By Manjeet Kripalani
Indian Privatization Minister Arun Shourie was meeting in Bombay last month with city officials about telecom infrastructure when he excused himself to take an urgent call. Upon returning three minutes later, the usually solemn and somber Shourie was beaming. An initial public offering of roughly half the government's holding in auto maker Maruti Udyog -- about 27.5% of the outstanding shares and valued at around $215 million -- had been oversubscribed in the first three hours of selling. Demand was pouring in from all parts of the world, with 10 times more buyers than there were shares. Declared a happy Shourie: "This is a vote for India, for Maruti, and for the capital markets."
It's not just Shourie's mood that changed that day. The successful privatization of Maruti -- Suzuki owns 54% majority share -- has given a shot in the arm to India's slow, painful privatization efforts. Since 1996, successive Indian governments have tried to initiate an ambitious plan to sell off more than a 100 government companies. But groups with vested interests, especially labor, have stalled the efforts, accusing ruling parties of selling off the family silver.
As a result, fewer than 20 companies were sold, raising barely $2.5 billion. But the triumphant divestment of the government's stake in Maruti has quieted many skeptics, making privatization a vote-getter instead of a vote-loser. Also, it surely boosts the ruling Bharatiya Janata Party's (BJP) chances of maintaining power in next year's national elections.
JUST THE START.
The key: the return of the local retail investor and the participation of middle-class India, the BJP's core constituency. Low deposit rates of 4% and a risky stock market had shorn those investors of havens for their savings. But well-managed state-sector companies like Maruti are perceived as solid investments with good returns -- almost like government securities. For the first time, "the government needn't be defensive about privatization," says Subir Gokarn, chief economist for Crisil, India's premier rating agency. "It's putting good assets in the hands of the public, and that's positive."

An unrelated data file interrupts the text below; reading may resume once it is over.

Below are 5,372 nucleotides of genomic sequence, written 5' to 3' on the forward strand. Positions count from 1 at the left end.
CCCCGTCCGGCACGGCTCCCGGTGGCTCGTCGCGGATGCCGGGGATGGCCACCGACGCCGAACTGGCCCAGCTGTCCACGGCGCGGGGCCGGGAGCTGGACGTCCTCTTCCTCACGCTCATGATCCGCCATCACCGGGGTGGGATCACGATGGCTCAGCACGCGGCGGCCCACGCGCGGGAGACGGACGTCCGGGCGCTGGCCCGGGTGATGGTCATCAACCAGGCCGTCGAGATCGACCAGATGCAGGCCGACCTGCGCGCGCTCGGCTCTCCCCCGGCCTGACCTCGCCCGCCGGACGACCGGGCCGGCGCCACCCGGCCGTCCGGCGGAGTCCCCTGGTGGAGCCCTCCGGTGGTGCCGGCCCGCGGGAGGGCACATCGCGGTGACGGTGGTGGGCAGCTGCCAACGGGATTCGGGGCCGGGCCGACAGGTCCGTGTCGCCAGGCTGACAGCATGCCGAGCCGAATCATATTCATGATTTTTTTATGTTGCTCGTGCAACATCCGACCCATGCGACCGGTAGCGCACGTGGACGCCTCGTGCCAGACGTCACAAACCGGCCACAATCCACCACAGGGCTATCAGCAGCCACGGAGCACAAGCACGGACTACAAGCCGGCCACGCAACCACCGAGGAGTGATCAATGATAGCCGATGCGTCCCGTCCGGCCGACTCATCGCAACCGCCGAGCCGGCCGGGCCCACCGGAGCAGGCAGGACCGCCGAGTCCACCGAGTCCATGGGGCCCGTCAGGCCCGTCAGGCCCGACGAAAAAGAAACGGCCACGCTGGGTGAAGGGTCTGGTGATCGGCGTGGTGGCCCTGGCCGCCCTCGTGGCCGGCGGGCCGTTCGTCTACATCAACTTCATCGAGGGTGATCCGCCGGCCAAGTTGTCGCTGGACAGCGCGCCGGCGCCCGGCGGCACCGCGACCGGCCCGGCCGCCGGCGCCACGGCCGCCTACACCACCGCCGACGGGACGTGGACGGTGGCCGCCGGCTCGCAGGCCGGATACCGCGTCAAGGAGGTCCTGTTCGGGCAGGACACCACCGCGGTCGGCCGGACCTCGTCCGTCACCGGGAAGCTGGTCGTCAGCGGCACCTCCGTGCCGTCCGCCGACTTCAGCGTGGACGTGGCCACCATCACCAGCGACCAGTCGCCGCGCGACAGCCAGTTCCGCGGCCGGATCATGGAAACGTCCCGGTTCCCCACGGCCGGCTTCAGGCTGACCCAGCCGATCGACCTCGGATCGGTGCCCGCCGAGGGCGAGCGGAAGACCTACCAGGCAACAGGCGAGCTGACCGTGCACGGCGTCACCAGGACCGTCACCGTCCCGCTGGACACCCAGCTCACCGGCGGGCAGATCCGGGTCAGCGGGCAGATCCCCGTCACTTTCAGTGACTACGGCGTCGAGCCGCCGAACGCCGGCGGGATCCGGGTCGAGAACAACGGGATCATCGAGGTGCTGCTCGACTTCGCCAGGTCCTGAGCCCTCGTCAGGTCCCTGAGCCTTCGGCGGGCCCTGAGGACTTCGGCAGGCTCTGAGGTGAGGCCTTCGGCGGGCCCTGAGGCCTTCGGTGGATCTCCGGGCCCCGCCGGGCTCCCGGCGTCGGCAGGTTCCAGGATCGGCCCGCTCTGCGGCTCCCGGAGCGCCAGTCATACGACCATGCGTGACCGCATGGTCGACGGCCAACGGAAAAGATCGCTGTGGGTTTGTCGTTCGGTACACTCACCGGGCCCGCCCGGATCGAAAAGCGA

Indeed, the Indian public is anxious for more. The government's divestment of most of its Maruti stock has made almost certain the smooth sale later this year of three other state entities -- aluminum-maker Nalco and oil refiners/sellers Bharat Petroleum and Hindustan Petroleum. Combined, the three are expected to bring in more than $2 billion. The schedule for more such privatizations in 2004 will soon be decided. The mood is so buoyant that state-owned companies are independently declaring themselves open to the idea of privatization. In early July, Bharat Sanchar, India's $5 billion telecom company, surprised investors when it announced its desire to go public.
The transparent process inspired confidence
Bankers in Bombay say the appetite among investors for stable private companies is enormous. And the state-run outfits that have used the last few years to restructure operations and become profitable are now attractive to buyers. That's why overdue listings, such as that of $1 billion software-services giant Tata Consultancy Services, are expected to do as well as Maruti.